Funny farm

Expect light blogging for the next few days because I’m going nuts.

I’m fixing up my house so I can put it on the market next weekend. I’ve had painters and power washers; I’m trying to pack up or throw out or hide the clutter. Tomorrow the “stager” comes to move out my furniture and move in nicer things. She’s planning to change my photo wall. Will she bring in photos of better-looking relatives?

I just got the house inspector’s report and the pest inspector’s report. One word: termites. Two words: dry rot. Three words: lots of money.

Speaking of which, I’m about to exhaust my overdraft protection: The check to the painter will bounce if I can’t get more money in the account. This is because I told online Bill Pay to send $11,000 to pay off my $1,100 Visa bill. Wells Fargo says it can’t cancel the payment because it’s been sent electronically; Capital One says it hasn’t received the payment and can’t start the 15-day refund process till it officially arrives. I’m now trying to transfer money from another account to cover the missing $9,900, but my Internet connection is acting weird and won’t complete the transaction.

For several days now, the first time I try to go to a site, I get a “can’t find it” message. The second time it usually works, though not always. Oh, and my major e-mail account isn’t working about half the time.

Yesterday, I went to a memorial service for my former mother-in-law, a wonderful woman. I spent hours making sure the Mercury News would run her obituary in time to inform people about the event. It was a nice obit. It would have been nicer if it had run under her real name, which was Joan Hunter, not Phyllis Hunter.

Today, at my freshly painted but partially disassembled house, I’m hosting a graduation party for my nephew. Why? Well, it’s possible I went crazy several weeks ago, and didn’t notice.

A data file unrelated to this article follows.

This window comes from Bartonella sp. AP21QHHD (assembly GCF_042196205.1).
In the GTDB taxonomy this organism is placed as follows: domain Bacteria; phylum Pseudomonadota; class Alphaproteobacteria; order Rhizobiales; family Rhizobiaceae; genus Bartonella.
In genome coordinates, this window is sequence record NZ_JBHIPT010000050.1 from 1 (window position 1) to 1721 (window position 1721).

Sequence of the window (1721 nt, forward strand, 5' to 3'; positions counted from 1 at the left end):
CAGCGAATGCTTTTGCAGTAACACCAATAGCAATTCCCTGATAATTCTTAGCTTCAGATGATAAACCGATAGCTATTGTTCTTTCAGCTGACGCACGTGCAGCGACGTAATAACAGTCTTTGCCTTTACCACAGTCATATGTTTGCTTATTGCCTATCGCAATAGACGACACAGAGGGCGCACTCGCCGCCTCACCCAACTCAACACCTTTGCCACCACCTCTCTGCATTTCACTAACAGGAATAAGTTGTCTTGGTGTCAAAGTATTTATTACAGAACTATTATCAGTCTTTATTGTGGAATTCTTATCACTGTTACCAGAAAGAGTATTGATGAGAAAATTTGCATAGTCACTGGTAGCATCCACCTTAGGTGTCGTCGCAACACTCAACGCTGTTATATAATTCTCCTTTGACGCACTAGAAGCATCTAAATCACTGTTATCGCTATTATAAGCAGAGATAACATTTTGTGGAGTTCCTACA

My deadline to get back the copy editing changes on the book is June 23. I’d hoped to finish a week early. Or by tomorrow at the latest. Or by the deadline.

So, light blogging.

Update: My Internet connection and e-mail are working again. Capital One says it will refund the overpayment within 48 hours. I’ve got the overdraft covered. On the flip side, the stager is removing 90 percent of my furniture and possessions. I’m here defending my office.

By the way, this all is ultimately good change leading to a new house and a new husband. It’s just a stressful transition.

About Joanne


  1. Have you got bittorrent downloading on one of your computers? I find that often clogs up my bandwidth so that it takes a couple of tries to recieve any page.

  2. Sounds like you’re having a rough go at it. My sympathies!

  3. Hang on, Joanne. I’m surprised you managed to find time to write your long explanation amidst all the chaos you’ve been coping with lately. Don’t feel pressured to write. Take a hiatus if you must; I’ll be waiting, and I won’t be alone.

  4. Walter E. Wallis says:

    Gonna take the money and run? I have days like that, too.

  5. I’d be nice to see someone get out at the top for a change…

  6. If it’s any consolation, my online bill pay provider’s payment tool doesn’t distinguish well between a debt or credit amount. I found I’ve been paying a credit balance for the last 4 months on my phone bill (I had wondered why it kept getting bigger every month!). I would have caught it if I had a paper bill to look at; I think the tendency is to consider e-bills as spam and to just pay what they tell you.

    You know, they never mentioned this part of the future at General Electric’s Carousel of Progress at Disneyland. I want my “D” ticket back.

  7. Catherine says:

    Today, at my freshly painted but partially disassembled house, I’m hosting a graduation party for my nephew. Why? Well, it’s possible I went crazy several weeks ago, and didn’t notice.

    ‘went crazy several weeks ago & didn’t notice’ is almost certainly the explanation

    happens to me all the time

  8. One more thing:

    listen to your stager!

    she knows what she’s doing!

    We sold our house in Studio City almost 7 years ago, before ‘stagers’ were a ‘thing.’

    Our realtors estimated a value of $479,000.

    Then my friend’s aunt, a retired interior designer, staged the house (charging us maybe $700; plus we spent another couple of thousand, maybe, on Pottery Barn furniture which we took with us when we moved) and we sold for $516,000.

    She was brilliant; the house was enchanting. Magical.

    Funny story. When my husband went in to Pottery Barn to pick up the furniture she’d had us order, the sales clerk asked him if he was a set designer.

  9. Ouch! That’s an awful lot to deal with at one time. Thanks for the heads-up about the “stager.” We will definately need to hire one when it’s time to sell!